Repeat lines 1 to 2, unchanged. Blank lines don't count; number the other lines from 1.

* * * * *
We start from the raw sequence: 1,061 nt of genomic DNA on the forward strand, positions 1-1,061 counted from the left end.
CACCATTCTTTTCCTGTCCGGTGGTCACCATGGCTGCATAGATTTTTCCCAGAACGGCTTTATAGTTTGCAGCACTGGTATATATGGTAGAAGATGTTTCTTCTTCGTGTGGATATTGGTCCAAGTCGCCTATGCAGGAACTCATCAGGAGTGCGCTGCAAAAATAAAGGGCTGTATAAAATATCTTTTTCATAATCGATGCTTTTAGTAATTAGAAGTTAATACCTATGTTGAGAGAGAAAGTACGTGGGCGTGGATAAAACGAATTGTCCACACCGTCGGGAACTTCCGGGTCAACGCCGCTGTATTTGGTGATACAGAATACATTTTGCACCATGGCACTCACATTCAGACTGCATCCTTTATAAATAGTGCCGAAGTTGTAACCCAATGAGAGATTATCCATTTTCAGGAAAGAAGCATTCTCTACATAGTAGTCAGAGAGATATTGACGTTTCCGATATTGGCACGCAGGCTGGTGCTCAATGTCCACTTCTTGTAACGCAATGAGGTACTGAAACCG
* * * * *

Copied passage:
We start from the raw sequence: 1,061 nt of genomic DNA on the forward strand, positions 1-1,061 counted from the left end.
CACCATTCTTTTCCTGTCCGGTGGTCACCATGGCTGCATAGATTTTTCCCAGAACGGCTTTATAGTTTGCAGCACTGGTATATATGGTAGAAGATGTTTCTTCTTCGTGTGGATATTGGTCCAAGTCGCCTATGCAGGAACTCATCAGGAGTGCGCTGCAAAAATAAAGGGCTGTATAAAATATCTTTTTCATAATCGATGCTTTTAGTAATTAGAAGTTAATACCTATGTTGAGAGAGAAAGTACGTGGGCGTGGATAAAACGAATTGTCCACACCGTCGGGAACTTCCGGGTCAACGCCGCTGTATTTGGTGATACAGAATACATTTTGCACCATGGCACTCACATTCAGACTGCATCCTTTATAAATAGTGCCGAAGTTGTAACCCAATGAGAGATTATCCATTTTCAGGAAAGAAGCATTCTCTACATAGTAGTCAGAGAGATATTGACGTTTCCGATATTGGCACGCAGGCTGGTGCTCAATGTCCACTTCTTGTAACGCAATGAGGTACTGAAACCG